Dr. Peter Eglin
Contact InformationEmail: firstname.lastname@example.org
BA (University Coll., London); PhD (UBC)
Academic interests: ethnomethodology and conversation analysis, philosophy of social science, human rights, responsibility of intellectuals
Peter Eglin taught sociology at Laurier since 1976. He was Humboldt Research Fellow at the Universität Konstanz 1980-1981, and Visiting Research Associate at the Centre for Socio-Legal Studies at Wolfson College, Oxford in 1981. As a visiting professor he has taught at the University of Toronto, Newcastle-upon-Tyne Polytechnic and the University of Wales at Bangor. He is author of Talk and Taxonomy: A Methodological Comparison of Ethnosemantics and Ethnomethodology (1980). With Stephen Hester he is co-author of A Sociology of Crime (1992) and The Montreal Massacre: A Story of Membership Categorization Analysis (2003), and co-editor of Culture in Action: Studies in Membership Categorization Analysis (1997). His work has been translated into French, Italian, Spanish and Japanese and has appeared (in English) in the German journal Zeitschrift für Soziologie. As a student of ethnomethodology and conversation analysis he investigates the use of categories for describing persons in practical reasoning in talk and texts in various settings, including in the university classroom (see “What do we do Wednesday?” Canadian Review of Sociology, 2009), and including work on gender categories and the category “feminist.” He has contributed chapters to the Handbook of Sociology and Human Rights (2013) and the Routledge Handbook of Language and Culture (2014).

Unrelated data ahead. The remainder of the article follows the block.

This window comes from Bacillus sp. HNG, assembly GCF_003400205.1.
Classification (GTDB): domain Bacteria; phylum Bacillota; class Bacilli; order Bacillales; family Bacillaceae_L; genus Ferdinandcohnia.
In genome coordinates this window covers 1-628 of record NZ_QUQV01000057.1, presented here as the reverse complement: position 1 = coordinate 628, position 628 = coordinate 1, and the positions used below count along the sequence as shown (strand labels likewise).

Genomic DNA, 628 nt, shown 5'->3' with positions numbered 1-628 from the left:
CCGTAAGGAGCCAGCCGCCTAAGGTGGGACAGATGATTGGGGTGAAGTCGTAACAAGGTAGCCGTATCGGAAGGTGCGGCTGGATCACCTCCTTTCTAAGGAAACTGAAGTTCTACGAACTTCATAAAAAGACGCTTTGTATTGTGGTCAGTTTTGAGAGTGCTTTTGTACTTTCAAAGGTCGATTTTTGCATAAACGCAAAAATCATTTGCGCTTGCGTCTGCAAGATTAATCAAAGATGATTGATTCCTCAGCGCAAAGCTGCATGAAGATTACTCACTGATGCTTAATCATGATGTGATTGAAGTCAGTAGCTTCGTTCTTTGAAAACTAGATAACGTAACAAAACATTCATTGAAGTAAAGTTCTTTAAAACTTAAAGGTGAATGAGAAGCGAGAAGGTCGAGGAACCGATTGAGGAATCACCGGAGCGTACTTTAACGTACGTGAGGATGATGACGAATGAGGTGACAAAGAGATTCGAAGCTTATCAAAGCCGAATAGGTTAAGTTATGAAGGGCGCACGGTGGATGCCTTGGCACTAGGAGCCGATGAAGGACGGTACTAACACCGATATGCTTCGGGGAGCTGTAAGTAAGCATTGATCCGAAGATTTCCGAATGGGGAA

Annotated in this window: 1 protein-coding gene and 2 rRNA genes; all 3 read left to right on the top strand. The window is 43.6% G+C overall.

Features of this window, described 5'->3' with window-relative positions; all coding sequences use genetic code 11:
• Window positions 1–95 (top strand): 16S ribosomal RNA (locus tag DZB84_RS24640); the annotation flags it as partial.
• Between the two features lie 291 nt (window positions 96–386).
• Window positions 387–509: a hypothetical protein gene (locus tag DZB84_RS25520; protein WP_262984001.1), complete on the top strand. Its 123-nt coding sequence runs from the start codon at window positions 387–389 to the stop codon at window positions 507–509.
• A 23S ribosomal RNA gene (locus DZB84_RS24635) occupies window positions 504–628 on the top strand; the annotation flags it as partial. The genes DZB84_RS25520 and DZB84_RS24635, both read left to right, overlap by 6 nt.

He is also exercised by the question of intellectuals’ responsibility in a number of human rights issues, notably Canadian war crimes in Afghanistan, state terrorism in El Salvador, near-genocide in East Timor, the Montreal Massacre and Israeli crimes in Palestine. The culmination of this work is to be found in Intellectual Citizenship and the Problem of Incarnation (2013).
He is incensed by the ongoing ruination of the universities under neoliberalism. He fears for the survival of the human species under global warming, and he strives for a world liberated from capitalism and strong states.